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Butterworth was a great English composer who never fulfilled his potential because his life was cut tragically short in the First World War.
However, the prevailing view among music historians is that this was a young man who had much, much more to offer the world of classical music. He wasn’t the only significant loss suffered by the world of the arts during the Great War. The composer Granados famously perished at sea, his ship torpedoed by a German U-boat in 1916. The poet Edward Thomas, a member of the same regiment as Butterworth, died in the Battle of Arras in 1917. By then, Butterworth himself was already dead; a trench is named after him between Gloster and Munster alleys. What seems to make Butterworth’s case so much more tragic is the fact that he destroyed many of his existing manuscripts in 1914, before going to war.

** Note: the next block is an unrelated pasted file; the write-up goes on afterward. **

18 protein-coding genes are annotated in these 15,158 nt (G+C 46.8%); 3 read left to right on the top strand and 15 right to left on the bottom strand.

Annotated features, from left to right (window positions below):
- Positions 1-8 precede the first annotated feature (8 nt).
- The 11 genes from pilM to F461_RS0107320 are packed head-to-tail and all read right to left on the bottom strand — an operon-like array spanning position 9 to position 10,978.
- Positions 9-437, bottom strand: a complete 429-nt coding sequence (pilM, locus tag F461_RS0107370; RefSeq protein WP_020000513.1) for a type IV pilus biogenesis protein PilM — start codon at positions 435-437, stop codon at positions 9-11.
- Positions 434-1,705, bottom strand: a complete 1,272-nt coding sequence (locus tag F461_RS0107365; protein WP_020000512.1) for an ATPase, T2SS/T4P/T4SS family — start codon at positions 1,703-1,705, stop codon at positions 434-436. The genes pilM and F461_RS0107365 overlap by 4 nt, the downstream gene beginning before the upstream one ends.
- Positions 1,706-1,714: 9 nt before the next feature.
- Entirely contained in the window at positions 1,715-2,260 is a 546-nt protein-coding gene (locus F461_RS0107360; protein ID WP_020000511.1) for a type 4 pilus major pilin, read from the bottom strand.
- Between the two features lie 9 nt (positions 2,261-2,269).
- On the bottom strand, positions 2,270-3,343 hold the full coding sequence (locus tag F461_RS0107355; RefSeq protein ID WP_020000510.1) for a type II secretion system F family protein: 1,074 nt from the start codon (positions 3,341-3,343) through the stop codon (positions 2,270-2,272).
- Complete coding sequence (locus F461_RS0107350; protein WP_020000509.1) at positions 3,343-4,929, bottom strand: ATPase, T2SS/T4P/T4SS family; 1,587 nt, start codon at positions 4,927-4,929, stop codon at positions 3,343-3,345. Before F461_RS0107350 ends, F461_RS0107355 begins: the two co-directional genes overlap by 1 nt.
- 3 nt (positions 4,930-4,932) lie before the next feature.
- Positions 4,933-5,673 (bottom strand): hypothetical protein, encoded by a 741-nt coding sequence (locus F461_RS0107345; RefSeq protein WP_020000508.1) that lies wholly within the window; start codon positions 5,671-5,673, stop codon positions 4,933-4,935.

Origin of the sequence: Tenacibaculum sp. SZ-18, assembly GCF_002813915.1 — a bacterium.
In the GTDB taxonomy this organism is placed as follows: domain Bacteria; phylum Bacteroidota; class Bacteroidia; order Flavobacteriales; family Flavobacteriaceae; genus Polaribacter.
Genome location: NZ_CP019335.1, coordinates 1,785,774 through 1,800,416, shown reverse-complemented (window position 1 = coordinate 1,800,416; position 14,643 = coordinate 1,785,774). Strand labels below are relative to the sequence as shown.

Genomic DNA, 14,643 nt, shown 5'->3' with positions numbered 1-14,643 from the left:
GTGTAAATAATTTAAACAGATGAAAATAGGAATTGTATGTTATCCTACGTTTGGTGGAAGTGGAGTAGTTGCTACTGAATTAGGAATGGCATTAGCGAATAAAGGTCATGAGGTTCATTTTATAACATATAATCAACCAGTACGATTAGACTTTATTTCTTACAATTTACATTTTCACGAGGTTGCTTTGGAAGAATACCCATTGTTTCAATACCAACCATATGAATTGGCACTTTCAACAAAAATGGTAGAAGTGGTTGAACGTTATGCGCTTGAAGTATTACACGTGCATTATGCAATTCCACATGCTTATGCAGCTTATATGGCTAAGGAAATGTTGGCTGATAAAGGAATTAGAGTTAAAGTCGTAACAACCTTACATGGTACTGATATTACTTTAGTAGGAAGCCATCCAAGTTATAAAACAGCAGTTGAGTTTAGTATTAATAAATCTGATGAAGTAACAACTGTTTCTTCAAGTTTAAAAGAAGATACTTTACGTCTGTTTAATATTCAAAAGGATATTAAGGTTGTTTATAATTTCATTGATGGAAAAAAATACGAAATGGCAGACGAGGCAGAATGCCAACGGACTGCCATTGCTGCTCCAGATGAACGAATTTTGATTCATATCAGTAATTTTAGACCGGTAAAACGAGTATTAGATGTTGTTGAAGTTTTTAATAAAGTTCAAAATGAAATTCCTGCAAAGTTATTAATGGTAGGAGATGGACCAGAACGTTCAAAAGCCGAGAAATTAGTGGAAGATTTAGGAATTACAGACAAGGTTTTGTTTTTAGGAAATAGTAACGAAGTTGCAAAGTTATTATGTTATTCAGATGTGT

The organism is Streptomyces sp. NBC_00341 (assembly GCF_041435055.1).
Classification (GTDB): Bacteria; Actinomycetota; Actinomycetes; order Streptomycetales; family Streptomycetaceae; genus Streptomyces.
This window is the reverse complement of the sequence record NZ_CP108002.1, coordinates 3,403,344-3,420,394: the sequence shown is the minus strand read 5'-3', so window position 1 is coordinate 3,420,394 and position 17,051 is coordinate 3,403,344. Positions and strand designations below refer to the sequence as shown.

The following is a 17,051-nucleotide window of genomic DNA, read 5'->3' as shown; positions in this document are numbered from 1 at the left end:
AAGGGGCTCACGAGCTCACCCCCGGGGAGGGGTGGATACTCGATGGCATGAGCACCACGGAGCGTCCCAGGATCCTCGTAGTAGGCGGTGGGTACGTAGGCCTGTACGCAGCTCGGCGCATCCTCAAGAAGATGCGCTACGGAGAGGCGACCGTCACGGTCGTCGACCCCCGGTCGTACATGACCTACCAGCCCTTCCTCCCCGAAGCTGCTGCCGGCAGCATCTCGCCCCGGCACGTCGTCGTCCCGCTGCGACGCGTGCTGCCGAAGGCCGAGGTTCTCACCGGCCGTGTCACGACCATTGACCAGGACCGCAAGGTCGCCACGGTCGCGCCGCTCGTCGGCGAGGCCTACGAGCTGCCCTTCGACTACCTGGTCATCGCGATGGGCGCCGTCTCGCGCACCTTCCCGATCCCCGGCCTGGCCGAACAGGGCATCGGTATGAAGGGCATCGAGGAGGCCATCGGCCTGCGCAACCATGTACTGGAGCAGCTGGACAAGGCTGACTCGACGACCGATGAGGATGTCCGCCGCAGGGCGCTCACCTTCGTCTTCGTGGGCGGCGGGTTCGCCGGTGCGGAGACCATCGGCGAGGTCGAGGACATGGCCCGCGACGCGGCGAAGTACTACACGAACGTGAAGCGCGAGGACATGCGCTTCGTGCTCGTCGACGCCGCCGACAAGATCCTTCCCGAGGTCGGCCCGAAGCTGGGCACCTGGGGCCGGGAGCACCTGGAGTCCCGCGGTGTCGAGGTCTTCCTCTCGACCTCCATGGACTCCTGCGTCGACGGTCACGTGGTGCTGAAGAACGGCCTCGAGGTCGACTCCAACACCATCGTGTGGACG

The Banks of Green Willow was written in 1913, a short pastoral idyll. It is loosely based on the song that Vaughan Williams had lovingly recorded on one of his folk safaris in 1909. It has become almost a symbol of that long-lost halcyon Edwardian age, as if Butterworth were transcribing the disappearing world around him.
English String Orchestra; William Boughton (conductor). Nimbus: NI5068.